In the last few days, the US Government both mandated and rejected the same method of cybersecurity.
It’s called Second Factor Authentication, specifically a One Time Passcode (OTP) sent by Short Message Service (SMS). So, together, its a “SMS OTP,” which is basically what happens when you receive a 4 to 6-digit security code to your cell phone as a text message after you enter your username and password. You must enter this security code (usually) on the same screen where you entered your username and password as an extra factor of security to complete online registration and/or to sign in to an account. The shorthand for all of this is sometimes referred to as MultiFactor Authentication, or MFA.
First, on July 30, the Social Security Administration (SSA) mandated the use of MFA:
We take our responsibility very seriously and, with that commitment, have always provided my Social Security account holders with the option of an extra layer of security: to receive a security code via a cell phone text message to complete online registration and every sign in. This type of process—requiring more than a username and password to access information—is referred to as multifactor authentication, or MFA.
On July 30, 2016, we implemented mandatory MFA to comply with Executive Order 13681, which requires federal agencies to provide more secure authentication for their online services. (SOURCE: https://www.ssa.gov/myaccount/MoreInformationAboutMFA.html on 8/3/2016)
Of course, since a few Americans have a social security number, but still do not have a cell phone, the SSA allows for alternatives, making MFA ‘mostly’ mandatory.
Update (August 3, 2016): We believe that we resolved the problem that prevented some my Social Security account holders from receiving their security code text messages or entering the security code they receive. We regret any inconvenience and invite you back to take advantage of the many features that a personal my Social Security account provides. We encourage our customers who will not be able to access their personal my Social Security account without a cell phone to visit our website at www.socialsecurity.gov/agency/contact to learn about other ways to contact us to access their benefits information. (SOURCE: https://www.ssa.gov/myaccount/ on 8/3/2016)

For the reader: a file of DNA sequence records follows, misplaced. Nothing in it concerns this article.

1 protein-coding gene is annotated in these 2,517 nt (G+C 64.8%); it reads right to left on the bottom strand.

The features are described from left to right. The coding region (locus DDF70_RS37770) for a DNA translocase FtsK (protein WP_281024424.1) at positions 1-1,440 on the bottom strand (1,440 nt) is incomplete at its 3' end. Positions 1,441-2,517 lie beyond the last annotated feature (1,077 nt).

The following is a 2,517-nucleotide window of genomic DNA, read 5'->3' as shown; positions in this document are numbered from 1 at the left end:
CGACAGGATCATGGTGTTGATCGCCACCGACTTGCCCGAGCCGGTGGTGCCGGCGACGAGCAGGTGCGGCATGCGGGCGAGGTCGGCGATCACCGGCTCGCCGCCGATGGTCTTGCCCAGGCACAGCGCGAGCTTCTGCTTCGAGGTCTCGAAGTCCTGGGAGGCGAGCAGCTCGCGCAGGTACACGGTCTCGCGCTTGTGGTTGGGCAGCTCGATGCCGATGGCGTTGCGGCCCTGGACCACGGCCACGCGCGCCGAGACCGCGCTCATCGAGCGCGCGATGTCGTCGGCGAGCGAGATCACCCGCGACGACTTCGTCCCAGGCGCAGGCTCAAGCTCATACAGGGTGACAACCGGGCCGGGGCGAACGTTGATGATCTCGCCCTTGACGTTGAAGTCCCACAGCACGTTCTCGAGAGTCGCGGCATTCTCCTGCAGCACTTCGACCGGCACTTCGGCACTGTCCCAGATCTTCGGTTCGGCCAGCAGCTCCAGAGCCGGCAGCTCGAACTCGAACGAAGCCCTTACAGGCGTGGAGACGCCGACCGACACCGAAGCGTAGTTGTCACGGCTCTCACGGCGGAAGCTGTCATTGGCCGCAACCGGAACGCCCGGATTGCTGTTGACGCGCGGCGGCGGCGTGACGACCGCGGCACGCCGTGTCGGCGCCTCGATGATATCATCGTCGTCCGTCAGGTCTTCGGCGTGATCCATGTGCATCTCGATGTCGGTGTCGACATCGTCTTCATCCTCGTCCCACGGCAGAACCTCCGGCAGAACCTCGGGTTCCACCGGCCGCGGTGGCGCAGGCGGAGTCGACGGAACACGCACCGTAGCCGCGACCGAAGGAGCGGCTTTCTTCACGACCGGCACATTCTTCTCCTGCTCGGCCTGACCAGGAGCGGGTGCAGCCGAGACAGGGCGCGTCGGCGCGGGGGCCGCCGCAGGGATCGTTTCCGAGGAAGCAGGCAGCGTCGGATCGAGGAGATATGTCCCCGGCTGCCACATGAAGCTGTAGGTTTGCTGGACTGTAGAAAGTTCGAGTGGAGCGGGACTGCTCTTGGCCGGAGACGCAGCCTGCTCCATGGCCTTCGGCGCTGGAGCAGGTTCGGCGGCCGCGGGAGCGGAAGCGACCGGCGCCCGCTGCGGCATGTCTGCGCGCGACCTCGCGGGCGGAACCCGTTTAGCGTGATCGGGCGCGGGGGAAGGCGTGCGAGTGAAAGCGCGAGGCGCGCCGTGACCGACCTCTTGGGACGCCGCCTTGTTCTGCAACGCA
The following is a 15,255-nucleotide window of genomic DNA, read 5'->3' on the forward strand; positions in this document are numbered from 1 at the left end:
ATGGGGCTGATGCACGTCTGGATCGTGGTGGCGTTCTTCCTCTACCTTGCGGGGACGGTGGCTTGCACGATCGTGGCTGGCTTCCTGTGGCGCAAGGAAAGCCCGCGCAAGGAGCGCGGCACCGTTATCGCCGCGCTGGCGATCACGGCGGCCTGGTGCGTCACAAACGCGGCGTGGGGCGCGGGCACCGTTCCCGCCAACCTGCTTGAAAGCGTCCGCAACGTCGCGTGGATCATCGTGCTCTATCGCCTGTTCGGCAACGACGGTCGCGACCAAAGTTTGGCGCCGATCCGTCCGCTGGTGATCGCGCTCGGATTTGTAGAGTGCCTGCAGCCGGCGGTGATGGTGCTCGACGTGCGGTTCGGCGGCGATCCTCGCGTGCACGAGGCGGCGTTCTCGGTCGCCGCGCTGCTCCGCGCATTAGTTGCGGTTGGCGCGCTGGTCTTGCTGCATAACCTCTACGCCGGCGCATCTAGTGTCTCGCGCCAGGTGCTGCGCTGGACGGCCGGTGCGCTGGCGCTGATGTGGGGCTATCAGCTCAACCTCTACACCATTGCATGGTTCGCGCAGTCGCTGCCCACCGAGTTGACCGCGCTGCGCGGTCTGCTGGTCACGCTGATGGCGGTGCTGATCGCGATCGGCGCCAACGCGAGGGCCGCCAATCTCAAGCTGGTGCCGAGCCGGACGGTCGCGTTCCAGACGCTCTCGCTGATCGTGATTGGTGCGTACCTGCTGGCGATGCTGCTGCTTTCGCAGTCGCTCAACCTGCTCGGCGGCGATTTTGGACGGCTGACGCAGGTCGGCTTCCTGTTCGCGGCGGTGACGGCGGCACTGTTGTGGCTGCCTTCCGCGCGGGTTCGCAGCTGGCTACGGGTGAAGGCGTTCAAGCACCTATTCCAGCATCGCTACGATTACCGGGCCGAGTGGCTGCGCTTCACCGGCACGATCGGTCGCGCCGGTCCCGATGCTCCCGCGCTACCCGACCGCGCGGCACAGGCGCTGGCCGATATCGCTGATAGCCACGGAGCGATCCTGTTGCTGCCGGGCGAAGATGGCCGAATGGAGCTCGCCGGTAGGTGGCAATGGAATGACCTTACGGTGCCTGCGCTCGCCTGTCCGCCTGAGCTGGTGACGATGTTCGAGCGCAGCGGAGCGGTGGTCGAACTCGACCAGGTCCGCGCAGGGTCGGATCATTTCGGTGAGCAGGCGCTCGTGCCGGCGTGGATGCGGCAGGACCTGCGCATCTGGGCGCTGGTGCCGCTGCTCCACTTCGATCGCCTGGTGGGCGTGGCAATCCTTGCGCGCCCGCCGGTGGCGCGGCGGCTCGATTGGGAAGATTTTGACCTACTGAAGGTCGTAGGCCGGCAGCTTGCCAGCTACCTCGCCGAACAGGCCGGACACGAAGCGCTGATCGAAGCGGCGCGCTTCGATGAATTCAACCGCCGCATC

Here’s where the governmental schizophrenia comes in. Two days later, the National Institute of Science and Technology (NIST) rejected SMS OTP’s.
Due to the risk that SMS messages may be intercepted or redirected, implementers of new systems SHOULD carefully consider alternative authenticators. If the out of band verification is to be made using a SMS message on a public mobile telephone network, the verifier SHALL verify that the pre-registered telephone number being used is actually associated with a mobile network and not with a VoIP (or other software-based) service. It then sends the SMS message to the pre-registered telephone number. Changing the pre-registered telephone number SHALL NOT be possible without two-factor authentication at the time of the change. OOB using SMS is deprecated, and may no longer be allowed in future releases of this guidance. (SOURCE: https://pages.nist.gov/800-63-3/sp800-63b.html)
The last sentence, “…may no longer be allowed in future releases of this guidance” is basically a friendly warning that SMS OTP’s may be disallowed the next time this agency writes a new report. In other words, the US Goverment (or at least one of its agencies) wants to phase out SMS as a security layer.
And, to make the situation more interesting, both agencis define Multifactor Authentication” very differently. (Note:in the paragraph, below, the term “AAL” means Authentication Access Level.
The separation of authenticator issuance from the establishment of credentials binding those authenticators to individuals provides additional flexibility in the enrollment and identity proofing process…The three AALs reflect the options agencies will select based on their risk profile and the potential harm caused by an invalid or fraudulent user accessing their systems. The AALs are as follows:
AAL 1: requires single factor authentication, giving some assurance that the same claimant who participated in previous transactions is accessing the protected transaction or data.
AAL 2: requires two different authentication factors, providing higher assurance that the same (user) who participated in previous transactions is accessing the protected transaction or data.
AAL 3: provides the highest practical remote digital authentication assurance. It requires proof of possession of a key in a physical multifactor authenticator (MFA) through a cryptographic protocol.
Again, these two US Government agencies (the SSA and the NIST) have remarkably different definitions of “Multifactor Authentication” (MFA). For the NIST, MFA is a “Physical” item that carries a key, while the SSA uses the same term to describe a code in a text message. It is unlikely that a difference in terminology is what caused these two agencies to effect mutually exclusive policies, but it probably did not help matters, either.
Let’s hope that these two agencies start reading eachother’s memos soon before we waste a lot of taxpayer money.